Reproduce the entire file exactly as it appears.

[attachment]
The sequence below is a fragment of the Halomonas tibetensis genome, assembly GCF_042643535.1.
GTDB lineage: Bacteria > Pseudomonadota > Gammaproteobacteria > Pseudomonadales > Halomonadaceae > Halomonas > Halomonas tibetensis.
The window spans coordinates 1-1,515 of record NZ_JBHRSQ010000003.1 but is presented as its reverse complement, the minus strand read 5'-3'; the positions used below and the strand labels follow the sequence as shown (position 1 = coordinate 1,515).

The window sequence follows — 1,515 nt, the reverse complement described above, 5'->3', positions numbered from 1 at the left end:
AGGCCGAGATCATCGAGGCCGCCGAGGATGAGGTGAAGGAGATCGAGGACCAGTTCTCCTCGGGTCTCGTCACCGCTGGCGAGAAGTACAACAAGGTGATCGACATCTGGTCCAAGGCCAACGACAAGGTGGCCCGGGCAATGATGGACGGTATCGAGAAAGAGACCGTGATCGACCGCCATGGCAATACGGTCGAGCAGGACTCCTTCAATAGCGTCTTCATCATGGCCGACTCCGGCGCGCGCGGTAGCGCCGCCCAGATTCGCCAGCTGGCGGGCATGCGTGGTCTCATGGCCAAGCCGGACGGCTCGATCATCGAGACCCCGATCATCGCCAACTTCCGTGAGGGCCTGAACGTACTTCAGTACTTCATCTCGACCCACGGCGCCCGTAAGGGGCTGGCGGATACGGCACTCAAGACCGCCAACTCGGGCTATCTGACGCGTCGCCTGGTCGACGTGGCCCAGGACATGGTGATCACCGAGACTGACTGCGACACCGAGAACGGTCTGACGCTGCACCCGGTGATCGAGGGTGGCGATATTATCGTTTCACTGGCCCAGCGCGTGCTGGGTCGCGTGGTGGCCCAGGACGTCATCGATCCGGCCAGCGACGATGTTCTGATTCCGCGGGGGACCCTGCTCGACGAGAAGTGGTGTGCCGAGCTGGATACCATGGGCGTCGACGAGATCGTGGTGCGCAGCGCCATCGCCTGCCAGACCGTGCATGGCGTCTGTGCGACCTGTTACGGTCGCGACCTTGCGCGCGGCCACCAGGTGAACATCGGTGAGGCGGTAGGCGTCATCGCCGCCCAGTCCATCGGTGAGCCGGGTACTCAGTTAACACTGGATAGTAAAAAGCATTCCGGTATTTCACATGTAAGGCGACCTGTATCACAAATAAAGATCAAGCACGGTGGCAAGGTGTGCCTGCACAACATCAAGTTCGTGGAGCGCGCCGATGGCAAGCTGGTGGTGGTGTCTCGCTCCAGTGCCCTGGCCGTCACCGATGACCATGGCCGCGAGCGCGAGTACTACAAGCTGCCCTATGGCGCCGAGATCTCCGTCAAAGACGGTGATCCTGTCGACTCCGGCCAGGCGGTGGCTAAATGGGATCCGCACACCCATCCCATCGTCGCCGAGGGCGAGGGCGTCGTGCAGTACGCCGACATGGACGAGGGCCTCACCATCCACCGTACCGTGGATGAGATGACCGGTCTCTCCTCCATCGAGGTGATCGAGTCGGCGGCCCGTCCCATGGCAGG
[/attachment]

The sequence below is a fragment of the Halomonas tibetensis genome, assembly GCF_042643535.1.
GTDB lineage: Bacteria > Pseudomonadota > Gammaproteobacteria > Pseudomonadales > Halomonadaceae > Halomonas > Halomonas tibetensis.
The window spans coordinates 1-1,515 of record NZ_JBHRSQ010000003.1 but is presented as its reverse complement, the minus strand read 5'-3'; the positions used below and the strand labels follow the sequence as shown (position 1 = coordinate 1,515).

The window sequence follows — 1,515 nt, the reverse complement described above, 5'->3', positions numbered from 1 at the left end:
AGGCCGAGATCATCGAGGCCGCCGAGGATGAGGTGAAGGAGATCGAGGACCAGTTCTCCTCGGGTCTCGTCACCGCTGGCGAGAAGTACAACAAGGTGATCGACATCTGGTCCAAGGCCAACGACAAGGTGGCCCGGGCAATGATGGACGGTATCGAGAAAGAGACCGTGATCGACCGCCATGGCAATACGGTCGAGCAGGACTCCTTCAATAGCGTCTTCATCATGGCCGACTCCGGCGCGCGCGGTAGCGCCGCCCAGATTCGCCAGCTGGCGGGCATGCGTGGTCTCATGGCCAAGCCGGACGGCTCGATCATCGAGACCCCGATCATCGCCAACTTCCGTGAGGGCCTGAACGTACTTCAGTACTTCATCTCGACCCACGGCGCCCGTAAGGGGCTGGCGGATACGGCACTCAAGACCGCCAACTCGGGCTATCTGACGCGTCGCCTGGTCGACGTGGCCCAGGACATGGTGATCACCGAGACTGACTGCGACACCGAGAACGGTCTGACGCTGCACCCGGTGATCGAGGGTGGCGATATTATCGTTTCACTGGCCCAGCGCGTGCTGGGTCGCGTGGTGGCCCAGGACGTCATCGATCCGGCCAGCGACGATGTTCTGATTCCGCGGGGGACCCTGCTCGACGAGAAGTGGTGTGCCGAGCTGGATACCATGGGCGTCGACGAGATCGTGGTGCGCAGCGCCATCGCCTGCCAGACCGTGCATGGCGTCTGTGCGACCTGTTACGGTCGCGACCTTGCGCGCGGCCACCAGGTGAACATCGGTGAGGCGGTAGGCGTCATCGCCGCCCAGTCCATCGGTGAGCCGGGTACTCAGTTAACACTGGATAGTAAAAAGCATTCCGGTATTTCACATGTAAGGCGACCTGTATCACAAATAAAGATCAAGCACGGTGGCAAGGTGTGCCTGCACAACATCAAGTTCGTGGAGCGCGCCGATGGCAAGCTGGTGGTGGTGTCTCGCTCCAGTGCCCTGGCCGTCACCGATGACCATGGCCGCGAGCGCGAGTACTACAAGCTGCCCTATGGCGCCGAGATCTCCGTCAAAGACGGTGATCCTGTCGACTCCGGCCAGGCGGTGGCTAAATGGGATCCGCACACCCATCCCATCGTCGCCGAGGGCGAGGGCGTCGTGCAGTACGCCGACATGGACGAGGGCCTCACCATCCACCGTACCGTGGATGAGATGACCGGTCTCTCCTCCATCGAGGTGATCGAGTCGGCGGCCCGTCCCATGGCAGG